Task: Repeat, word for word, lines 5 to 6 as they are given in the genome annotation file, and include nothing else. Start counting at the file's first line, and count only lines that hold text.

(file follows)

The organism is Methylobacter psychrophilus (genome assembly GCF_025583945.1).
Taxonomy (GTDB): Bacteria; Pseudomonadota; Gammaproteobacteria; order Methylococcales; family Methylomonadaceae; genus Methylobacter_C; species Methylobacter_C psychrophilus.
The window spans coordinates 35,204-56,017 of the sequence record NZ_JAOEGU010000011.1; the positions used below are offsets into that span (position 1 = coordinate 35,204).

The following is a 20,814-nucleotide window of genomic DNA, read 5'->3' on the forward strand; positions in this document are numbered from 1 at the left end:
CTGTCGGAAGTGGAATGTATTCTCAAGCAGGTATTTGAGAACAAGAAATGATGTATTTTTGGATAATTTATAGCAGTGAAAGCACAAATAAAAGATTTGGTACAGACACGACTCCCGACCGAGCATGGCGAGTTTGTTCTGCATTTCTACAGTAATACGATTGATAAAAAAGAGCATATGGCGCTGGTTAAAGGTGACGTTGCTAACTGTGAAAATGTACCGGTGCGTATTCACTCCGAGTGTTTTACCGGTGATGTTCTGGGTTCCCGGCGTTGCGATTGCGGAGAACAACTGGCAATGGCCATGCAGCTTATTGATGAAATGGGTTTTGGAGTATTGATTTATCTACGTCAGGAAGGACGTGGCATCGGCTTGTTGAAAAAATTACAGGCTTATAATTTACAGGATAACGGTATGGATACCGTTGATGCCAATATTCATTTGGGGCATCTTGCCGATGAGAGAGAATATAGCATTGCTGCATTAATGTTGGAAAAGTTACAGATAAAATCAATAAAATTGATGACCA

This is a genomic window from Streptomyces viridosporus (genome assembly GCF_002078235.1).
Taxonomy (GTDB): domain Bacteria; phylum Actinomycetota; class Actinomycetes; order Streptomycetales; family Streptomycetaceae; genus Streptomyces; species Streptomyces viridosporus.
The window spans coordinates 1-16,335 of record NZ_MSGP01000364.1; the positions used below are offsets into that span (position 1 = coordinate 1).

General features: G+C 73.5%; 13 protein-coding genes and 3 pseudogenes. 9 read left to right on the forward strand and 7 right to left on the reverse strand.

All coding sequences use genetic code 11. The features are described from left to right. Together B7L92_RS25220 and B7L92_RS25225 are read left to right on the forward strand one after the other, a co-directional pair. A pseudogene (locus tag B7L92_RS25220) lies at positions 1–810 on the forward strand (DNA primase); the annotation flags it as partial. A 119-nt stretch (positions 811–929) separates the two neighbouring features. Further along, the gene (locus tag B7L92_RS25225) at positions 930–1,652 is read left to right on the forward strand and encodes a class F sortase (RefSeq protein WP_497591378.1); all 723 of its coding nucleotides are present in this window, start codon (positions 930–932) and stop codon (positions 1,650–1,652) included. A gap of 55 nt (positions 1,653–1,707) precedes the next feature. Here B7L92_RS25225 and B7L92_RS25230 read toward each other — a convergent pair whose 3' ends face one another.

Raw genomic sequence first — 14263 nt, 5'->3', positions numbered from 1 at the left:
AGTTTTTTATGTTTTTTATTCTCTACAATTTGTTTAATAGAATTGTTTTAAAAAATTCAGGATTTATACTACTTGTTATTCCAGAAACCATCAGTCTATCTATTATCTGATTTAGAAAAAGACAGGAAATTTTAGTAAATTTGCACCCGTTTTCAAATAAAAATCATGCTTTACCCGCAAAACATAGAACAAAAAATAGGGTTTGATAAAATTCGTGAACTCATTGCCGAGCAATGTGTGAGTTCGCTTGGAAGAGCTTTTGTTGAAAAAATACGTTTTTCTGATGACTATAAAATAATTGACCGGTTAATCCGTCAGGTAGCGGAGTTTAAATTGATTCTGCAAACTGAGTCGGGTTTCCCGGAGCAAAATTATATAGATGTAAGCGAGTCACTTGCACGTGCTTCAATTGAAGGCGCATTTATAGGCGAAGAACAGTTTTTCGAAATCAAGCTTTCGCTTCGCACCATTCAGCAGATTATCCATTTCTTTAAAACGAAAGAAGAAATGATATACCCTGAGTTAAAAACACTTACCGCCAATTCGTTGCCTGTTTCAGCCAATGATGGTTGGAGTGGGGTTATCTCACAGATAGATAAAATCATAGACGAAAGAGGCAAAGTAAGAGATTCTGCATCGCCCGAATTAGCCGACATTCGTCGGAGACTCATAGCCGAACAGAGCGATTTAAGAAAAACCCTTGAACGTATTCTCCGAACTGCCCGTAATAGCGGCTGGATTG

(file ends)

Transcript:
CTGTCGGAAGTGGAATGTATTCTCAAGCAGGTATTTGAGAACAAGAAATGATGTATTTTTGGATAATTTATAGCAGTGAAAGCACAAATAAAAGATTTGGTACAGACACGACTCCCGACCGAGCATGGCGAGTTTGTTCTGCATTTCTACAGTAATACGATTGATAAAAAAGAGCATATGGCGCTGGTTAAAGGTGACGTTGCTAACTGTGAAAATGTACCGGTGCGTATTCACTCCGAGTGTTTTACCGGTGATGTTCTGGGTTCCCGGCGTTGCGATTGCGGAGAACAACTGGCAATGGCCATGCAGCTTATTGATGAAATGGGTTTTGGAGTATTGATTTATCTACGTCAGGAAGGACGTGGCATCGGCTTGTTGAAAAAATTACAGGCTTATAATTTACAGGATAACGGTATGGATACCGTTGATGCCAATATTCATTTGGGGCATCTTGCCGATGAGAGAGAATATAGCATTGCTGCATTAATGTTGGAAAAGTTACAGATAAAATCAATAAAATTGATGACCA

This is a genomic window from Streptomyces viridosporus (genome assembly GCF_002078235.1).